Friday, December 28, 2007
70 Year Flashback: Film Fun Annual 1938
The traditional Christmas children's annual has it's origins in the early 19th Century with books such as The Christmas Box published in 1828. However this was a book of text stories and verse, not comics, but it and later titles such as the 1866 Chatterbox Annual (based on the children's paper of the time) helped to establish the concept of the hardback Christmas annual.
According to Alan Clark's excellent comics history book The Children's Annual (Boxtree 1988) the first "comic annual" (ie: featuring comic strip material) was The Playbox Annual in 1909 which featured Tiger Tim (also to star in his own annual). The book was published by The Amalgamated Press, who would come to dominate the Christmas annual market, - and continue to do so in later years as Fleetway and as IPC.
The Amalgamated Press annuals flourished in the 1930s with popular weeklies such as Illustrated Chips, Jester and The Funny Wonder having their own spin-off annuals. Film Fun, A.P.'s successful weekly featuring the movie stars of the day had been launched as a comic in 1920, but the first Film Fun Annual didn't appear until 1937.
Whereas the weekly Film Fun was entirely black and white newsprint, the Film Fun Annual 1938 had 160 pages with a full colour hardback cover, and contents printed with sections in colored ink on good quality white paper. (Not a drop of black ink on the interior pages; instead it'd be dark blue throughout one section, brown throughout another, then green, purple,... you get the picture. A crude attempt at offering coloured contents but it worked.)
Without further ado, let's take a look at some of the contents...
The book kicked off with a brand new beautifully drawn Laurel and Hardy strip by George William Wakefield (or Bill Wakefield as he was often known). Wakefield was the regular artist of the strip in the weekly and also provided the artwork for the cover of the annual.
Only 60 of the book's 160 pages featured comic strips. The rest were shared by text stories and photographs of movie stars of the day. (Proving that reduced comic content in media-based annuals is nothing new.) The strips all ran to four pages each, although some were reprints from the weekly, editing two stories into one adventure. (Film Fun also sometimes updated reprints by pasting on new caricatures of up-to-date film stars over the faces of older past-it characters, but I don't know if that practice was used in this annual.)
It's understandable that A.P. would devote so many pages to photographs. For a start, it was cheaper than paying comic artists, but it was also an opportunity to show photos in better clarity than the cheap newsprint of the weekly comic could offer.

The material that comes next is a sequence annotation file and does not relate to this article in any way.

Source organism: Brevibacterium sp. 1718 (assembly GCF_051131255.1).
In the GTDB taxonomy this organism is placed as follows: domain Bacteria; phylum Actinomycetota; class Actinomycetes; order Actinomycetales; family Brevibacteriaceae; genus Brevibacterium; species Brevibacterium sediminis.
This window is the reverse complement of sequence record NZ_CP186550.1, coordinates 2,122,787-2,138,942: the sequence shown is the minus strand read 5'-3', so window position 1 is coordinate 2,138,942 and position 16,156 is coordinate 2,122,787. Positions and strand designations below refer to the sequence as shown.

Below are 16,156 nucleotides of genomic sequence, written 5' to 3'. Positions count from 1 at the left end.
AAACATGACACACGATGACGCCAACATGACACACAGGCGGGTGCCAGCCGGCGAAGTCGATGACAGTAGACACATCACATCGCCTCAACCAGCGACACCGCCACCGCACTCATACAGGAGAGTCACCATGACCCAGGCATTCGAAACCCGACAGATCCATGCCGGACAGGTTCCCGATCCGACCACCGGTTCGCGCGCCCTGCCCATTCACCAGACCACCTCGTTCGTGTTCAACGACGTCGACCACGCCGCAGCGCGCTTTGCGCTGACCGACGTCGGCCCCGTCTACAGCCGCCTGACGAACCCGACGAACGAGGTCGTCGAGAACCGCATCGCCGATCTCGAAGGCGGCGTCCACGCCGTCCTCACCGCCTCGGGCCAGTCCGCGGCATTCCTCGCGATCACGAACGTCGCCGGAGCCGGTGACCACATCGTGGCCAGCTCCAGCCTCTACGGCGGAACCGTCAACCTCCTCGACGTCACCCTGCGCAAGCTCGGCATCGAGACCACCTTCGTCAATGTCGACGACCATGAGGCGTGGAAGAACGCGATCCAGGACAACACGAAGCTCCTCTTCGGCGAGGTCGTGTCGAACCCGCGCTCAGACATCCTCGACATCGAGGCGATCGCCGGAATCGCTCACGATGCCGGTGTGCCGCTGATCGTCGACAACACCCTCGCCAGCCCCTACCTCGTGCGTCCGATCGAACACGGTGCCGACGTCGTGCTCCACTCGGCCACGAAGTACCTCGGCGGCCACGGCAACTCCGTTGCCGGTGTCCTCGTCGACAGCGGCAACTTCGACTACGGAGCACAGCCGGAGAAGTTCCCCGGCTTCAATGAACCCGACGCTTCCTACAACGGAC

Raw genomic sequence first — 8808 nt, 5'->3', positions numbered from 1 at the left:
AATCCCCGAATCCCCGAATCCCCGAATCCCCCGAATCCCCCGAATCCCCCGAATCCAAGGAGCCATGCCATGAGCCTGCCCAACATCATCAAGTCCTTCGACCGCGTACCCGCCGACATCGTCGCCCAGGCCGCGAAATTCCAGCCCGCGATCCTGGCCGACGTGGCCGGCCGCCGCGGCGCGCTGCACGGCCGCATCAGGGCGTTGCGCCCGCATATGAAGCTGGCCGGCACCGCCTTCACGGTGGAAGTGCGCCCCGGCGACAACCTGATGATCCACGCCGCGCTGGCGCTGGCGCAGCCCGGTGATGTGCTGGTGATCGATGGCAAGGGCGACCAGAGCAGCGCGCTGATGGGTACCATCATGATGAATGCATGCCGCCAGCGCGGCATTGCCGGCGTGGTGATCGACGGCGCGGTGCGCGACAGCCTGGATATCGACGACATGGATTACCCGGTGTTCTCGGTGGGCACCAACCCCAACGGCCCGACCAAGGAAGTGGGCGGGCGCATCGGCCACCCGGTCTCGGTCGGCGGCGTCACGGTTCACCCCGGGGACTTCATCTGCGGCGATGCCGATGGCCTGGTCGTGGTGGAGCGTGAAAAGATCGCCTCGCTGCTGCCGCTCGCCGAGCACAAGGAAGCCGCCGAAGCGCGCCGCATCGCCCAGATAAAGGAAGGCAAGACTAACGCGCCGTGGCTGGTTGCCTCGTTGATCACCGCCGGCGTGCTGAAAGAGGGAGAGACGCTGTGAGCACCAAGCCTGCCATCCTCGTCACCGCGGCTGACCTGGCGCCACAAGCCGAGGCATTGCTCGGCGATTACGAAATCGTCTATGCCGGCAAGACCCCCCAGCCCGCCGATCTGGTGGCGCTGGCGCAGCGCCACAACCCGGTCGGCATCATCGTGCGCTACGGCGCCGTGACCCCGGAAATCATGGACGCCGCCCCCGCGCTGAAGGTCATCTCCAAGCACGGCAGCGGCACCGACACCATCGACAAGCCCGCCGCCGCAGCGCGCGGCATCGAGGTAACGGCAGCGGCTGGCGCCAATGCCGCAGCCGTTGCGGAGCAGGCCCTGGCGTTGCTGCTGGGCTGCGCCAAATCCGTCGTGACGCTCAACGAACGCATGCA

Editor Fred Cordwell reputedly had some taboos that he wouldn't allow to be shown in Film Fun. Allegedly this was mainly due to weird superstitions about octopuses which he considered bad luck, but he'd have any cleavage whited out too. However, it didn't stop him adding a bit of glamour to the first Film Fun Annual in the form of a photo spread on "Stars who have danced their way to fame". Presumably not the euphemism of "dancing" sometimes used.
Some of the strips in the book featured a Christmas theme, such as this Wheeler and Woolsey adventure involving presents, snow, Christmas pud, "poor kids", and a slap-up feed:
Suggesting a humour comics plot revolving around child abduction to a children's comic editor today would probably do you no favours but in 1937 the Joe E. Brown strip All At Sea turned kidnap into a comedy farce. The boy, a heir to a fortune, was abducted solely for reasons of blackmail, and appears oblivious to any danger, but it still seems an odd subject matter from a modern perspective.
As is sometimes the case with some modern annuals, the back cover of Film Fun Annual 1938 featured an advertisement. In this case, promoting Atora Beef Suet and canned plums ("in heavy syrup"). No doubt a luxury in 1937. This picture is supposed to be appetizing but 70 years on it looks quite revolting. Somehow it reminds me of a scene from the morgue in CSI.
There you have it; over the past week or so a (very) brief look back at the changing styles of 70 years of Christmas comic annuals in the UK. Hope you've enjoyed it. Happy New Year!